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Re: request for review: Doing direct file I/O in Emacs Lisp

From: David Kastrup
Subject: Re: request for review: Doing direct file I/O in Emacs Lisp
Date: 16 May 2004 19:46:43 +0200
User-agent: Gnus/5.09 (Gnus v5.9.0) Emacs/21.3.50

Eli Zaretskii <address@hidden> writes:

> > From: David Kastrup <address@hidden>
> > Date: 16 May 2004 00:13:57 +0200
> > 
> > The problem is that I/O using "select" is ready the moment a _single_
> > byte is available.
> Forgive me for a possibly stupid question, but with applications such
> as `cat' with their stdout redirected to a pipe, shouldn't we have
> `cat' write the pipe in relatively large blocks, as defined by the
> default buffering of its stdout?

cat will probably write in lines when writing to a pseudo tty.

Anyway, it is not as much cat I am concerned with mostly: the most
common problem are applications with small buffer size running in
comint mode.

Running TeX inside of an Emacs buffer is slow, easily 30% slower than
running it in an XTerm.  And it is the console I/O that causes this.

> > Perhaps one would need some nicer system calls for telling Linux
> > "ok, wake me up immediately if any pipe is _full_.
> Almost full, you mean.  If the pipe is full, it's too late, since
> the pipe could be written again before the pipe reader actually
> awakes and runs, in which case you will lose characters at best and
> get SIGPIPE at worst.

I recommend that you look up the semantics of Unix pipes again.  You
seem to labor under the delusion that there is a constant race
condition going on.  If the pipe is filled, the writing process will
simply get blocked.  SIGPIPE is never raised unless the reading
process has _closed_ its end of the pipe, for example by exiting.

> Also, this has complications when the pipe writer exits without
> filling the pipe (which is the normal case).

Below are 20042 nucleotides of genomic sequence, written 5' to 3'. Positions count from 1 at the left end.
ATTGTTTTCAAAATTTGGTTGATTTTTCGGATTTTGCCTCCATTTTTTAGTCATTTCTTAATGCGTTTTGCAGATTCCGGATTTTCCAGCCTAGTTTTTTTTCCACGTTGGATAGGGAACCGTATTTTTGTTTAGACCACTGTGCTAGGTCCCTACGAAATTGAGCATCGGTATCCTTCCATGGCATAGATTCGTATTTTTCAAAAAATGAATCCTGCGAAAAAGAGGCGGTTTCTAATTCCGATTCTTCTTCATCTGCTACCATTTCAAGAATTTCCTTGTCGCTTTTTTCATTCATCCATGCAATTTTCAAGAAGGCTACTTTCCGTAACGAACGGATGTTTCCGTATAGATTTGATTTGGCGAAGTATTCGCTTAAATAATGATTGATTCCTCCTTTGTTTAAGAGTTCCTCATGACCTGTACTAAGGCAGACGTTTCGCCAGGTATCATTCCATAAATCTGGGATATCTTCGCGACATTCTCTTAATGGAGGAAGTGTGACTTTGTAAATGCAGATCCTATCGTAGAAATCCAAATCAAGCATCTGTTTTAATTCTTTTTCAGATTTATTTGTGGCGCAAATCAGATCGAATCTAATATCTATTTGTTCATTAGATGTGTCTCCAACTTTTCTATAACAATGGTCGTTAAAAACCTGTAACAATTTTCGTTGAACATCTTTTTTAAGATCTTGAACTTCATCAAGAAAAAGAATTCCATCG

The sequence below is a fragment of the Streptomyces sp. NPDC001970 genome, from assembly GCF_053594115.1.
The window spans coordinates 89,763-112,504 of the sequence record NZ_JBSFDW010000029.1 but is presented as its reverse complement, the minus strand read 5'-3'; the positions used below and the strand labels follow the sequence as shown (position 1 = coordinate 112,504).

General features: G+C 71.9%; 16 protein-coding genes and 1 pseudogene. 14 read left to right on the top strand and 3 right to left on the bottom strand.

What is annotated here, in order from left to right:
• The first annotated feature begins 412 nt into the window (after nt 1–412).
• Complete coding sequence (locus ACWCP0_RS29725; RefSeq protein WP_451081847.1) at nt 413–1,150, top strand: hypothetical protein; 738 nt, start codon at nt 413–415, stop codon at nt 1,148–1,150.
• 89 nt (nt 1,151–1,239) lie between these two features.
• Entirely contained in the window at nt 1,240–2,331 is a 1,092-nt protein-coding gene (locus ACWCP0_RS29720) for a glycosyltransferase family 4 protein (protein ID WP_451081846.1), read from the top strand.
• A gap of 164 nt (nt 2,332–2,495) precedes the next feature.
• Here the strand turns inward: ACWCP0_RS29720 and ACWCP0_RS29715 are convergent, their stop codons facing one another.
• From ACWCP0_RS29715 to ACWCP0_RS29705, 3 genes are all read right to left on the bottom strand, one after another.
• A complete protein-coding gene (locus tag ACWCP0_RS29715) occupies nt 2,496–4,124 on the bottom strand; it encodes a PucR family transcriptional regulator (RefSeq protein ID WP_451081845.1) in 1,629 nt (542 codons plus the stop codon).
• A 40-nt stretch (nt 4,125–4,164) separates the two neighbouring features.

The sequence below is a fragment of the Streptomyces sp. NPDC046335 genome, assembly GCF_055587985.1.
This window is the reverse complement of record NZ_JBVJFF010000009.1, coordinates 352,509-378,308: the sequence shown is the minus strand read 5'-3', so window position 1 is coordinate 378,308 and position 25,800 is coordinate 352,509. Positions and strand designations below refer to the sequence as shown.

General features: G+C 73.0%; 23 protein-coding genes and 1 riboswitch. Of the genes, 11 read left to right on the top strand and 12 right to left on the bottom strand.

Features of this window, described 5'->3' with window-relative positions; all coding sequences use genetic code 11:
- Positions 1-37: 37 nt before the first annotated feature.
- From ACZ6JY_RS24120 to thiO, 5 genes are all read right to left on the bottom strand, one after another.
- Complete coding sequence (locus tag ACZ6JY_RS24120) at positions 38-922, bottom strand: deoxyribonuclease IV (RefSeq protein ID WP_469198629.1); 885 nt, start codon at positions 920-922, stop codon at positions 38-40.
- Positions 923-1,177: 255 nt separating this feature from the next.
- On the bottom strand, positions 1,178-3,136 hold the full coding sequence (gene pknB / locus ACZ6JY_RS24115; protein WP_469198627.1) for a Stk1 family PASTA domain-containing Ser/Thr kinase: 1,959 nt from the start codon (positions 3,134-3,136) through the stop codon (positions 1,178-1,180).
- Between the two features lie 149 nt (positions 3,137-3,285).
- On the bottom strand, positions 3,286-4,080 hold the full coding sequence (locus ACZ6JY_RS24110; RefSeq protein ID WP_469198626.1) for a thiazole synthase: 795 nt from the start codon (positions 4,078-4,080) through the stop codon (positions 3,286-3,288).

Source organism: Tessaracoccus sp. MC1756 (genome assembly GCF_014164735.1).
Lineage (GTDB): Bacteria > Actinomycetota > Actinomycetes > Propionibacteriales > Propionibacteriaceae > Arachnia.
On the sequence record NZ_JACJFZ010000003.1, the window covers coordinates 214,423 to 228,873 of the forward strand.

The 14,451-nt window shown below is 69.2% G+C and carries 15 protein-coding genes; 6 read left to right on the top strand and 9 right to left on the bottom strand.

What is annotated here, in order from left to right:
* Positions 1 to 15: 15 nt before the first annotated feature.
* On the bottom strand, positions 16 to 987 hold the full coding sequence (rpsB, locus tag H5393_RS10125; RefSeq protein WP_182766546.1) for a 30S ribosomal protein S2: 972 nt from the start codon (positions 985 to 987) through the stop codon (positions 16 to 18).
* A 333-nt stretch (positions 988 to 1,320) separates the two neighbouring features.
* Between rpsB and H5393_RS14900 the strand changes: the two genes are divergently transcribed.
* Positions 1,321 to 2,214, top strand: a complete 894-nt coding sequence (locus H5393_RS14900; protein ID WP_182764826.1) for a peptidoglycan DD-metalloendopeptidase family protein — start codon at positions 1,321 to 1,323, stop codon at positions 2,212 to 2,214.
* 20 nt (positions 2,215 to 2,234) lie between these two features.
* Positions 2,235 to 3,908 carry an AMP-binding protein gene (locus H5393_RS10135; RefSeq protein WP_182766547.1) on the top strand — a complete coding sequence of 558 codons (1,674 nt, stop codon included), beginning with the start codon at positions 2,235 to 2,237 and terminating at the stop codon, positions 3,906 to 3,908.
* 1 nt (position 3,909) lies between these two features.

Again, I don't know what kind of pipes you are talking of here.  A
read call on a pipe will block the reader until enough data is
available, or until the writer has closed its end of the pipe.

> > And wake me up immediately if there is input on some of [list of
> > files].  Other than that, only wake me up if there is input and no
> > other process is wanting the CPU".  So we'd need to tell the
> > operating system how urgent we want what amount of data on what
> > input to be scheduled for processing.
> Sounds like a brutal intervention into the OS scheduler, which most
> systems will not allow.

Intervention?  Telling the scheduler where I expect interactive
response, and where I expect batch processing?  That is no
"intervention", it is information.

> It's possible that a much simpler solution would be to have a
> separate thread or a helper subprocess read the pipe until a certain
> amount of data is available or a timeout expires, and only then
> present the data to Emacs's process filter/sentinel.

Maybe.  If we had some fast preprocessor that would score only a
moderate penalty when the operating system schedules it all the time,
this might help quite a bit.

David Kastrup, Kriemhildstr. 15, 44793 Bochum

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